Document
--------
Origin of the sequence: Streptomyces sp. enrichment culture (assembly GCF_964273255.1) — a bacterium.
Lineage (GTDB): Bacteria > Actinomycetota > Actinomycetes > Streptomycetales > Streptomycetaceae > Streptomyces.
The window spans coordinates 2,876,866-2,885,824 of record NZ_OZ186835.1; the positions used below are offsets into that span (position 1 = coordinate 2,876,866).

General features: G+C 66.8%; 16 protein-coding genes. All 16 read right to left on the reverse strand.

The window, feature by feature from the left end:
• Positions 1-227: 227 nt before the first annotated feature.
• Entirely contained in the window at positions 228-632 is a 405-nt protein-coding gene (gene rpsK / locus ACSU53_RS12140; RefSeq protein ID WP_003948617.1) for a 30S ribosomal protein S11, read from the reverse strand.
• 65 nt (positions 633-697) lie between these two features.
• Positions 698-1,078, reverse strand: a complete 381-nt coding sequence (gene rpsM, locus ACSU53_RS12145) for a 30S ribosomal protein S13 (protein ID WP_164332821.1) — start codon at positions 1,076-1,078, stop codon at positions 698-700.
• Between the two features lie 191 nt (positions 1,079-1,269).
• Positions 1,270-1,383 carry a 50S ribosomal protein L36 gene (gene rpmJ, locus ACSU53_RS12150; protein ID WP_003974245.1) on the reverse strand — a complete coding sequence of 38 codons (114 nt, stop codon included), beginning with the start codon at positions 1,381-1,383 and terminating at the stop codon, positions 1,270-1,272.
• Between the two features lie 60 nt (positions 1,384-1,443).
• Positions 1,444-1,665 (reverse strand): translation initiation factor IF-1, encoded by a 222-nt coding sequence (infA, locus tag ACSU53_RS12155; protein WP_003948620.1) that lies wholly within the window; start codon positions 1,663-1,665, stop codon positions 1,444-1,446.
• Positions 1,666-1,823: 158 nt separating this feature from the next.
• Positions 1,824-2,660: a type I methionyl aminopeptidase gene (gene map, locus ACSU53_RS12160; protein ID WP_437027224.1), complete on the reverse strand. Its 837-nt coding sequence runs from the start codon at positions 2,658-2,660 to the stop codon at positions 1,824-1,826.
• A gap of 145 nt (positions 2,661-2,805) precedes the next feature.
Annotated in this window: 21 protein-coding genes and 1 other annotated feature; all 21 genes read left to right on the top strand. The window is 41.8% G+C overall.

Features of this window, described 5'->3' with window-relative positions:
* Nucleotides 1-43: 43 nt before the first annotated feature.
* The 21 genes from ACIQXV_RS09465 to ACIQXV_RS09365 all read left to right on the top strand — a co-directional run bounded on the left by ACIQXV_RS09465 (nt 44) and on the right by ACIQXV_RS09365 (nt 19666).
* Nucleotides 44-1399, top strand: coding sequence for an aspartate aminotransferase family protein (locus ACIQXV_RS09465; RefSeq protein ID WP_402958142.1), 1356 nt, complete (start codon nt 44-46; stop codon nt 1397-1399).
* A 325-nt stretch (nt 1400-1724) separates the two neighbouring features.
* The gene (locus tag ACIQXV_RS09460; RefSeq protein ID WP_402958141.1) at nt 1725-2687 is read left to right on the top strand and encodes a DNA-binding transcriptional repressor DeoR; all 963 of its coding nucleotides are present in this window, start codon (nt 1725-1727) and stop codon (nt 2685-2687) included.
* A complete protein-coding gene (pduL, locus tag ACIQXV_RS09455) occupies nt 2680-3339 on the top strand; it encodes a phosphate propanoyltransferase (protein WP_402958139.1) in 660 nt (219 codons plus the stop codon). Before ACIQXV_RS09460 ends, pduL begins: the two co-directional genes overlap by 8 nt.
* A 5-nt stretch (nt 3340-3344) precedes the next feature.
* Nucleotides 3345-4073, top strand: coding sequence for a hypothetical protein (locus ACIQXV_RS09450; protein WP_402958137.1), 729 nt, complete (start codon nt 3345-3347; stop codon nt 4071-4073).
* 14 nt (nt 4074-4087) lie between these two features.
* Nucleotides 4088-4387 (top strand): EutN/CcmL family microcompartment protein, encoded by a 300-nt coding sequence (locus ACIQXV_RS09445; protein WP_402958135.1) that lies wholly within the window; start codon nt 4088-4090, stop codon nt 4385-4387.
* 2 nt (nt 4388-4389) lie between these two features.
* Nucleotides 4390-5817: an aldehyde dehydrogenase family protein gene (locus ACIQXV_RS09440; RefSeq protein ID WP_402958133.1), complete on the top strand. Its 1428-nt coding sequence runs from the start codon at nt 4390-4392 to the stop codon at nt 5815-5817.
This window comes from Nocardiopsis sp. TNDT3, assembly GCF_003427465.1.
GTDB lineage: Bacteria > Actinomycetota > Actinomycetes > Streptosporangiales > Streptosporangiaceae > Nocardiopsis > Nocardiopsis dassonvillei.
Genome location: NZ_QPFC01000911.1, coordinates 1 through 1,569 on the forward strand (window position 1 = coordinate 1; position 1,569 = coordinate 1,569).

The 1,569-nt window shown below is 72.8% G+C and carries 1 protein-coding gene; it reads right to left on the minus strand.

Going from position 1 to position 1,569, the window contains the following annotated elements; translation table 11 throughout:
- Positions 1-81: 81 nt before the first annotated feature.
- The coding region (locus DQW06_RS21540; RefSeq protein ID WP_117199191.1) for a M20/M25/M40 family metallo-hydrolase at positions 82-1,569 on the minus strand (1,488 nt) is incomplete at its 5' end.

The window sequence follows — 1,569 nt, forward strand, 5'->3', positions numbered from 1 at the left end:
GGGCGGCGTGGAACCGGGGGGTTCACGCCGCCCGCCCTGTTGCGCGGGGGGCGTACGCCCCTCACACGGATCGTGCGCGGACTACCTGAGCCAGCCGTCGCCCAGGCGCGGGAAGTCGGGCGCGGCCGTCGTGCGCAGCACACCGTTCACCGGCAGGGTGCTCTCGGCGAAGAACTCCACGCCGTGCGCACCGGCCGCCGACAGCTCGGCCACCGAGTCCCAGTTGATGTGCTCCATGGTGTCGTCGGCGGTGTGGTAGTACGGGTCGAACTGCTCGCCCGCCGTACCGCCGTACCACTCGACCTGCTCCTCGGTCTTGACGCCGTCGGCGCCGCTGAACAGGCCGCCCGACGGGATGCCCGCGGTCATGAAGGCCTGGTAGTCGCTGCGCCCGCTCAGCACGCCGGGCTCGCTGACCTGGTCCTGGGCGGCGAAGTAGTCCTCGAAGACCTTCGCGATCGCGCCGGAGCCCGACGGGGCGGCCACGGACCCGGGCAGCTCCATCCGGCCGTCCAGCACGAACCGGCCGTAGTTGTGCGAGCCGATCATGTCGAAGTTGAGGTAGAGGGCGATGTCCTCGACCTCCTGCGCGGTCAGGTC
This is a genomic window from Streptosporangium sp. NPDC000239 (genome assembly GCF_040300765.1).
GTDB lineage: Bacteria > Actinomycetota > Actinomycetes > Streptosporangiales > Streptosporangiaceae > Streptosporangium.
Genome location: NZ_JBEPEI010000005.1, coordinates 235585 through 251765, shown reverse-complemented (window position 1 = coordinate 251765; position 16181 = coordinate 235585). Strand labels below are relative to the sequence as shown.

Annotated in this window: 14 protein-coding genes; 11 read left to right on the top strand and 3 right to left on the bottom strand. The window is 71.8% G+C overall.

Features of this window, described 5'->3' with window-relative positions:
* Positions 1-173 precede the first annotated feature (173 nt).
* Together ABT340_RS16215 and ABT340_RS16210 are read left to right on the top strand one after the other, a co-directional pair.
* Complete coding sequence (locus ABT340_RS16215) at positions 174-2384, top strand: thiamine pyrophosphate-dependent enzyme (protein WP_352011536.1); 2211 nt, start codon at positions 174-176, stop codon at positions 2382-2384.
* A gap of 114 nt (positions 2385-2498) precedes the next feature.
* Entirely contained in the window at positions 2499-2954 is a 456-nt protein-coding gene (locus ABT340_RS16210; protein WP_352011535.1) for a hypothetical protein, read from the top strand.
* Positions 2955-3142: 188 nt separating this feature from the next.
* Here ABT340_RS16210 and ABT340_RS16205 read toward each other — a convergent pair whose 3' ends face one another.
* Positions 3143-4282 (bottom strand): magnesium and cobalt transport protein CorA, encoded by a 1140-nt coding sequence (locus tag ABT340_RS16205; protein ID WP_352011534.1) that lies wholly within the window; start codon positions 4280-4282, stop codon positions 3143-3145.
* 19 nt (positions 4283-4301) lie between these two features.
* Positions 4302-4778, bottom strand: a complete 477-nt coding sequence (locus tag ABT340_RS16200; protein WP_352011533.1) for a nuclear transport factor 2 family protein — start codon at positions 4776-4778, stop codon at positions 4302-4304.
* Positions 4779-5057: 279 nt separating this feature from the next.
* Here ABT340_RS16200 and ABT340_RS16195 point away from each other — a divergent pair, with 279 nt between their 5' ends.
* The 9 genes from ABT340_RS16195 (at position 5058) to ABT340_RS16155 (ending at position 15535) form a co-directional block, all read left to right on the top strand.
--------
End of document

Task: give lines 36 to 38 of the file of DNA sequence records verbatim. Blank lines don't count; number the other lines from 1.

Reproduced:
- Positions 1-81: 81 nt before the first annotated feature.
- The coding region (locus DQW06_RS21540; RefSeq protein ID WP_117199191.1) for a M20/M25/M40 family metallo-hydrolase at positions 82-1,569 on the minus strand (1,488 nt) is incomplete at its 5' end.

The window sequence follows — 1,569 nt, forward strand, 5'->3', positions numbered from 1 at the left end: